30 APRIL 1977, Page 28


Solid rock

Clancy Sigal

Rocky (Leicester Square Theatre) Seven Beauties (Curzon)

The difference between this week's two most interesting films, which illuminate aspects of a masculine fairy tale, is between a Disney and a Grosz cartoon.

'You got heart– but you fight like an ape,' a disgusted boxing manager tells Sylvester Stallone, the writer-star of America's latest blockbuster, Rocky (A certificate). Apelike in speech and manner, Rocky Balboa is a mediocre thirty-year-old Philadelphia 'club fighter' who also dotibles as a legbreaker for a local loan shark. Rocky's proudest boast is that he's had sixty-four professional fights without denting his large, lovely Roman nose. He sleeps alone in a slum room under a poster of Rocky Marciano, the Italian-American brawler who took away Joe Louis's heavyweight crown, but is too lost and incoherent to dream actively of that type of glory for himself. It is enough (in his own mind, at least) to have the respect of his neighbourhood gang who stand around street corners on cold winter nights crooning pop songs and waiting for nothing to happen.

'Respect' – as a man even more than as a fighter – is what Rocky seeks. His scale of values permits him dispassionately to beat up defaulting dock workers but also to insist that neighbourhood girls remain pure and virginal. ('Creepo!' snarls one such teenager after Rocky's lecture on morals to her.) He's a throwback to something primitive but also primitively moral in the American macho fantasy. Hemingway would have applauded Rocky. As long as a guy remains true to himself, takes his 'best shot' when he can (and avoids 'cheap shots' on principle), he is undefeated in spirit, even when he loses.

But Stallone and his director, John .Avildsen, don't intend letting Rocky lose. As a publicity stunt, to prove that 'America is still a land of opportunity', the present heavyweight title-holder, a bigmouthed black, picks Rocky as his next opponent.

It's the champ's cruel joke – a cheap shot. But with the help of his adoring, acquiescent girl-friend and a has-been manager, Rocky rises to the challenge. He goes fifteen rounds to an honourable draw, the only realistic touch in an otherwise unalloyed fantasy. The point is, Rocky is capable of miracles once he is asked to perform them. We fail because no one bothers to ask us to succeed. It's as simple and simplehearted as that.

The power of Rocky lies in its audacity in breaking free of currently fashionable despair and paranoia in order to shout from the rooftops: 'The American Dream works!' Like Love Story, it chooses simple, stark and irresistible images to persuade us that even the most improbable among tls are potential kings. And a woman is a queen not in her own right but to the degree that she supports her man in his 'best shot'. Stallone's clever script (it's really about himself as an unemployed actor hitting the jackpot) and a superbly tactful music score by Bill Conti mesh to crack past our intelligent scepticism, our rational defences, and carry us along on a huge warm wave of the most elemental emotions and long", suppressed hopes. Rocky spits in the face at radical chic, of ambiguity and pragmatism and liberal sociology, and socks us in the gut. It is not an especially well-observed picture; Mean Streets and Stallone's first film, the shrewd and moving Lords of Flat" bush, are 'truer' evocations of street life. The acting in Rocky is loud, unashamed, over the top. But the film has the unshakable sincerity of what we all want to believe: that our incoherence is a blessing, our sills hardly worth mentioning and our ability to endure is god-like. You can't beat a combination like that.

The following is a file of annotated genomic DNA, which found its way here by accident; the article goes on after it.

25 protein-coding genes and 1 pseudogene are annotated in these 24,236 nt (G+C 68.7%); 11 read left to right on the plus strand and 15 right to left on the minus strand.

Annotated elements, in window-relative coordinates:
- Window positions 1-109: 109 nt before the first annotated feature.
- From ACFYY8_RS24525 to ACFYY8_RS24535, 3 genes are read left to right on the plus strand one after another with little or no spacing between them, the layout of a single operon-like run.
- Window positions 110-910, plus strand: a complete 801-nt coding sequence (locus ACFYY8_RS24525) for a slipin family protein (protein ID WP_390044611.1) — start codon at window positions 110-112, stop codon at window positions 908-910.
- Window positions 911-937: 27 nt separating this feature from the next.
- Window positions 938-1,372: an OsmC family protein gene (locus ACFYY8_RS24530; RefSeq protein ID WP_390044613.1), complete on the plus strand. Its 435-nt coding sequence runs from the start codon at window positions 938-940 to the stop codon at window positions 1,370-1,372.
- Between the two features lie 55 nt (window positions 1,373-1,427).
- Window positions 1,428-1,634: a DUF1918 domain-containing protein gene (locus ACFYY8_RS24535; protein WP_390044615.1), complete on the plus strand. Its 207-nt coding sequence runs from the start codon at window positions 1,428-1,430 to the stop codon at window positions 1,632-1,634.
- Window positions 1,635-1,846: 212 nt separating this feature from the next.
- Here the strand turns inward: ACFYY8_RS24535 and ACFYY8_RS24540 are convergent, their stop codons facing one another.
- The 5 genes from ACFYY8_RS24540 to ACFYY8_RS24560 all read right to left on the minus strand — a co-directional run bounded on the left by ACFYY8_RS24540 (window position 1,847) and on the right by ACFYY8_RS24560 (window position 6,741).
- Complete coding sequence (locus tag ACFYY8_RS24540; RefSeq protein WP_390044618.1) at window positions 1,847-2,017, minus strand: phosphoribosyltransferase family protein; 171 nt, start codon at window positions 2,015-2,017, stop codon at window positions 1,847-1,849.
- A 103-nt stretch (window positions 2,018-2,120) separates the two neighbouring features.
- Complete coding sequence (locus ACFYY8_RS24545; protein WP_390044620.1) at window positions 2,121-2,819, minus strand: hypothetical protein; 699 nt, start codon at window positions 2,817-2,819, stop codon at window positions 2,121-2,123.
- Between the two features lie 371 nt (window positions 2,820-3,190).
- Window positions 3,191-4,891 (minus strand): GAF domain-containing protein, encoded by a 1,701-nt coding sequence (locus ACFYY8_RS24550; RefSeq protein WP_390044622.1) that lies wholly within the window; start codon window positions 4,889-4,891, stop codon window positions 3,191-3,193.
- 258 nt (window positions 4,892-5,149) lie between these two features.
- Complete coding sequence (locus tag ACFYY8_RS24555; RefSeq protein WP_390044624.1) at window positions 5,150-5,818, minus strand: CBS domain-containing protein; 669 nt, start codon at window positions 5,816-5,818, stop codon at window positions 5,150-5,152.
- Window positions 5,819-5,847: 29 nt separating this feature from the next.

Pasqualino, the 'hero' of Lina Wertmuller's Seven Beauties (X certificate). also demands respect. As marvellouslY played by Giancarlo Giannini, he shabby, strutting popinjay with mournful eyes and seven ugly sisters whose chastitY he, as an Italian 'man of honour', is bound to protect. In wartime Naples that's like carrying water in a sieve. After shooting his eldest sister's pimp, Pasqualino gets sent t° the front, via a lunatic asylum. Deserting, he is captured and put in a German concentration camp. He survives and returns home to his seven sisters, now full-011e whores, and marries his faithful girl (a

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I wish I could say that the, paradoxes and crazy ironies of Seven Beauties add up to more meaning than Rocky's child-like optimism. But I was almost totally at sea about what it was saying, though Gianninfs acting is terrific. There were two very fun° scenes. After the pimp's murder, Pasqualino tries to drag the farting corpse onto. a table prior to dissection but gets haat', ously tangled up in the stiffening limbs. Any! in the concentration camp he decides that the way to survive is to flirt with the fernale SS boss at whom he weakly bats his eyelashes and hums a love song. I was offended, outraged — and amused. But Wertmuller's vision is somehow les,s focused, less steadfast than Stallone 's. Aneu not just because it is more 'European', rnOr... complex and pessimistic. Seven Beauties .1' morally vulgar in a way that makes Rocg seem positively delicate. The opening scenes consist of bloody, bomb_burst World War Two newsreel footage, a ballai device which by now had been discrediteu,_ would have thought. And the concentrationv_ camp sequence repeats this error of Ivis sibility; it is there to assure us of Wertmuller's High Seriousness but ends LIP

as a sense-deadening gimmick. open,